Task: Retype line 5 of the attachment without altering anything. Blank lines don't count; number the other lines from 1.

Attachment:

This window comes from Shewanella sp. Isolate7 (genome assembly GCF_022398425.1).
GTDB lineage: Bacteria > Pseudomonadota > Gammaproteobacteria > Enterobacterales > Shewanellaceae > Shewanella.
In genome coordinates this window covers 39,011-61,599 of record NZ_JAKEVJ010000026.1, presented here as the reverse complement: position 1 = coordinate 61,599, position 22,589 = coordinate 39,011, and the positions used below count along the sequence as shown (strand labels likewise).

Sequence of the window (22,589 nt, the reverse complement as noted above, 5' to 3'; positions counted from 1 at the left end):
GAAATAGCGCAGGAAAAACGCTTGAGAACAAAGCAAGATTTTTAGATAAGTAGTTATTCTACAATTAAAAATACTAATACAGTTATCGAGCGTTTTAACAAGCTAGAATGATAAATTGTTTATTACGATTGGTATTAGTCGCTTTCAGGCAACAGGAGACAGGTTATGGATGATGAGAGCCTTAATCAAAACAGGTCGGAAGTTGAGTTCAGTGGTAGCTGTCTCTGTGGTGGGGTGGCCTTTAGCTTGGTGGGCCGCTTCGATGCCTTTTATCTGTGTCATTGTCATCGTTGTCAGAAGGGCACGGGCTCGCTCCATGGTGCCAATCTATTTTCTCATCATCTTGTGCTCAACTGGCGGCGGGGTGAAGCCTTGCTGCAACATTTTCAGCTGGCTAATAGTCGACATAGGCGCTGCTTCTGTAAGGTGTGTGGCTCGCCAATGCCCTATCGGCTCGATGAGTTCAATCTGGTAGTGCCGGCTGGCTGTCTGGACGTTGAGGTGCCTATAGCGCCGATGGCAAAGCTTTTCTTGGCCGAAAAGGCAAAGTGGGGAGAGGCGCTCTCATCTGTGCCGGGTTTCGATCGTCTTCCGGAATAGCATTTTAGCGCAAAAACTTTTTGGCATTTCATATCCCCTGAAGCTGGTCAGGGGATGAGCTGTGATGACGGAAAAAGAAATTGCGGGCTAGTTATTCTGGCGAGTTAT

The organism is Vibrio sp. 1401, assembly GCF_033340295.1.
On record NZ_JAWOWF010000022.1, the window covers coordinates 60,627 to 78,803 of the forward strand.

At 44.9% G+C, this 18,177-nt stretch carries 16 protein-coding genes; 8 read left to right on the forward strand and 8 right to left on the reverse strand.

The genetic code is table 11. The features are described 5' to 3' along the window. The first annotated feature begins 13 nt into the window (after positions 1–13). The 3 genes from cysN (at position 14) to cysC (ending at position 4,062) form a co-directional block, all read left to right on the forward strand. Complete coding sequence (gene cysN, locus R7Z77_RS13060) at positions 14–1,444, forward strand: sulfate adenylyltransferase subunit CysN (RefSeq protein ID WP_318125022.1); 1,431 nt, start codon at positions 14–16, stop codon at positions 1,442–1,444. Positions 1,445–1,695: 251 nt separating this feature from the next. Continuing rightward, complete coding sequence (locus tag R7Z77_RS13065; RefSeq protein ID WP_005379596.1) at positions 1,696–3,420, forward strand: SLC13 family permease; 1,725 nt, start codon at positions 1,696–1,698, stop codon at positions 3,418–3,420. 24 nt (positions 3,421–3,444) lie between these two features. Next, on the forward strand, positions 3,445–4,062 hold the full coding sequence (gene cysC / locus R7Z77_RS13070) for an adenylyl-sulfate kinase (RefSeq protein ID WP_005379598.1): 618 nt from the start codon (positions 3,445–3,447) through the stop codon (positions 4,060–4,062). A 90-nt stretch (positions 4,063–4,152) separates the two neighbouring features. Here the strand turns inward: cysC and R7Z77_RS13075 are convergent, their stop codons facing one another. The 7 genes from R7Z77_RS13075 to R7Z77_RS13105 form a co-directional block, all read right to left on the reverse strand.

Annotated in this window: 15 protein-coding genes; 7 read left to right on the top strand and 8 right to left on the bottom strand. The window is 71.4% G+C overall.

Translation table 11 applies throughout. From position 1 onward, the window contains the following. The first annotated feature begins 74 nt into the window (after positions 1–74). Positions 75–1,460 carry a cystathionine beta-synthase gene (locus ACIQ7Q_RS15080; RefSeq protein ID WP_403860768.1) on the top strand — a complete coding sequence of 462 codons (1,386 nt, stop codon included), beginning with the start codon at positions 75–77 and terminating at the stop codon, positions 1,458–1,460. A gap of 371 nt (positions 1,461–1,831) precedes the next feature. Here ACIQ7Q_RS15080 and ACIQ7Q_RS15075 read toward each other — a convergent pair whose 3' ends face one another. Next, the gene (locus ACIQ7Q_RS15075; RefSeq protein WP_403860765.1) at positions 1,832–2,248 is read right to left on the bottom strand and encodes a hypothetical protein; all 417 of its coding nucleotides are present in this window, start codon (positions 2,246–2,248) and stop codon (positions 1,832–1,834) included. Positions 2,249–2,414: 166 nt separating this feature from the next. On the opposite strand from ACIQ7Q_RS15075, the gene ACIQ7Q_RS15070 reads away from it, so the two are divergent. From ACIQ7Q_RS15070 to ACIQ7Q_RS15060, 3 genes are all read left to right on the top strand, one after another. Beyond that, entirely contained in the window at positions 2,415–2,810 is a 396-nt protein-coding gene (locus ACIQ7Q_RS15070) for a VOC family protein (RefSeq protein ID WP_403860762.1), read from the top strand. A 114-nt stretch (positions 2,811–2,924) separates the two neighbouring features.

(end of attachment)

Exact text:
GAAATAGCGCAGGAAAAACGCTTGAGAACAAAGCAAGATTTTTAGATAAGTAGTTATTCTACAATTAAAAATACTAATACAGTTATCGAGCGTTTTAACAAGCTAGAATGATAAATTGTTTATTACGATTGGTATTAGTCGCTTTCAGGCAACAGGAGACAGGTTATGGATGATGAGAGCCTTAATCAAAACAGGTCGGAAGTTGAGTTCAGTGGTAGCTGTCTCTGTGGTGGGGTGGCCTTTAGCTTGGTGGGCCGCTTCGATGCCTTTTATCTGTGTCATTGTCATCGTTGTCAGAAGGGCACGGGCTCGCTCCATGGTGCCAATCTATTTTCTCATCATCTTGTGCTCAACTGGCGGCGGGGTGAAGCCTTGCTGCAACATTTTCAGCTGGCTAATAGTCGACATAGGCGCTGCTTCTGTAAGGTGTGTGGCTCGCCAATGCCCTATCGGCTCGATGAGTTCAATCTGGTAGTGCCGGCTGGCTGTCTGGACGTTGAGGTGCCTATAGCGCCGATGGCAAAGCTTTTCTTGGCCGAAAAGGCAAAGTGGGGAGAGGCGCTCTCATCTGTGCCGGGTTTCGATCGTCTTCCGGAATAGCATTTTAGCGCAAAAACTTTTTGGCATTTCATATCCCCTGAAGCTGGTCAGGGGATGAGCTGTGATGACGGAAAAAGAAATTGCGGGCTAGTTATTCTGGCGAGTTAT